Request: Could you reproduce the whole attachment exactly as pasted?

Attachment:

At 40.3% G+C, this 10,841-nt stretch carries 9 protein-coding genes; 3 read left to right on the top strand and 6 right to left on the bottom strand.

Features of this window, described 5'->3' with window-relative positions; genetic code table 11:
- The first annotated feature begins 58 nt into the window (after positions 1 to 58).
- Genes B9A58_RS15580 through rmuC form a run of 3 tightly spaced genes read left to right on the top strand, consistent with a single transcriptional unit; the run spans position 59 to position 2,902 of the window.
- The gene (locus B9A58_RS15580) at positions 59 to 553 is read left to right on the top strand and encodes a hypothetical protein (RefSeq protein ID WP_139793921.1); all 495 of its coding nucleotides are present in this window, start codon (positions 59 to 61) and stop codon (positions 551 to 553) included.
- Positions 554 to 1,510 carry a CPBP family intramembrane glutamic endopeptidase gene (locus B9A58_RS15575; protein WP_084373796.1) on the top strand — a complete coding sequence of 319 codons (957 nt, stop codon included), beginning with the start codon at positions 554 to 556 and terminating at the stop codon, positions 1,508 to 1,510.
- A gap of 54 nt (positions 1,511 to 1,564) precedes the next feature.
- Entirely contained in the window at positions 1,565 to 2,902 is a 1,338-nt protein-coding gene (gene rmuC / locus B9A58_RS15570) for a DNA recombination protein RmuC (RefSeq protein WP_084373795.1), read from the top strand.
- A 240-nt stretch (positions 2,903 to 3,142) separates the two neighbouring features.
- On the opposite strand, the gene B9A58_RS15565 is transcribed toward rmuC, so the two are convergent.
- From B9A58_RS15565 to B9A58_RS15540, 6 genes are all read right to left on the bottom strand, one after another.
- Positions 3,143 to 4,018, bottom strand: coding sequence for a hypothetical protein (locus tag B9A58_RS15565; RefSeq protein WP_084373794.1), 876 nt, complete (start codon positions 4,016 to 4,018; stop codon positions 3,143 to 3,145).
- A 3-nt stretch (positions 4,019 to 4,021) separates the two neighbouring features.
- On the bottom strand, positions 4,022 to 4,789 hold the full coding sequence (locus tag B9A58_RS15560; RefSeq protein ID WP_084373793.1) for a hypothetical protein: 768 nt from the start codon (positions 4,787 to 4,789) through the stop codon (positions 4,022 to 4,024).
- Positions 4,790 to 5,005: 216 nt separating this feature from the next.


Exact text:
At 40.3% G+C, this 10,841-nt stretch carries 9 protein-coding genes; 3 read left to right on the top strand and 6 right to left on the bottom strand.

Features of this window, described 5'->3' with window-relative positions; genetic code table 11:
- The first annotated feature begins 58 nt into the window (after positions 1 to 58).
- Genes B9A58_RS15580 through rmuC form a run of 3 tightly spaced genes read left to right on the top strand, consistent with a single transcriptional unit; the run spans position 59 to position 2,902 of the window.
- The gene (locus B9A58_RS15580) at positions 59 to 553 is read left to right on the top strand and encodes a hypothetical protein (RefSeq protein ID WP_139793921.1); all 495 of its coding nucleotides are present in this window, start codon (positions 59 to 61) and stop codon (positions 551 to 553) included.
- Positions 554 to 1,510 carry a CPBP family intramembrane glutamic endopeptidase gene (locus B9A58_RS15575; protein WP_084373796.1) on the top strand — a complete coding sequence of 319 codons (957 nt, stop codon included), beginning with the start codon at positions 554 to 556 and terminating at the stop codon, positions 1,508 to 1,510.
- A gap of 54 nt (positions 1,511 to 1,564) precedes the next feature.
- Entirely contained in the window at positions 1,565 to 2,902 is a 1,338-nt protein-coding gene (gene rmuC / locus B9A58_RS15570) for a DNA recombination protein RmuC (RefSeq protein WP_084373795.1), read from the top strand.
- A 240-nt stretch (positions 2,903 to 3,142) separates the two neighbouring features.
- On the opposite strand, the gene B9A58_RS15565 is transcribed toward rmuC, so the two are convergent.
- From B9A58_RS15565 to B9A58_RS15540, 6 genes are all read right to left on the bottom strand, one after another.
- Positions 3,143 to 4,018, bottom strand: coding sequence for a hypothetical protein (locus tag B9A58_RS15565; RefSeq protein WP_084373794.1), 876 nt, complete (start codon positions 4,016 to 4,018; stop codon positions 3,143 to 3,145).
- A 3-nt stretch (positions 4,019 to 4,021) separates the two neighbouring features.
- On the bottom strand, positions 4,022 to 4,789 hold the full coding sequence (locus tag B9A58_RS15560; RefSeq protein ID WP_084373793.1) for a hypothetical protein: 768 nt from the start codon (positions 4,787 to 4,789) through the stop codon (positions 4,022 to 4,024).
- Positions 4,790 to 5,005: 216 nt separating this feature from the next.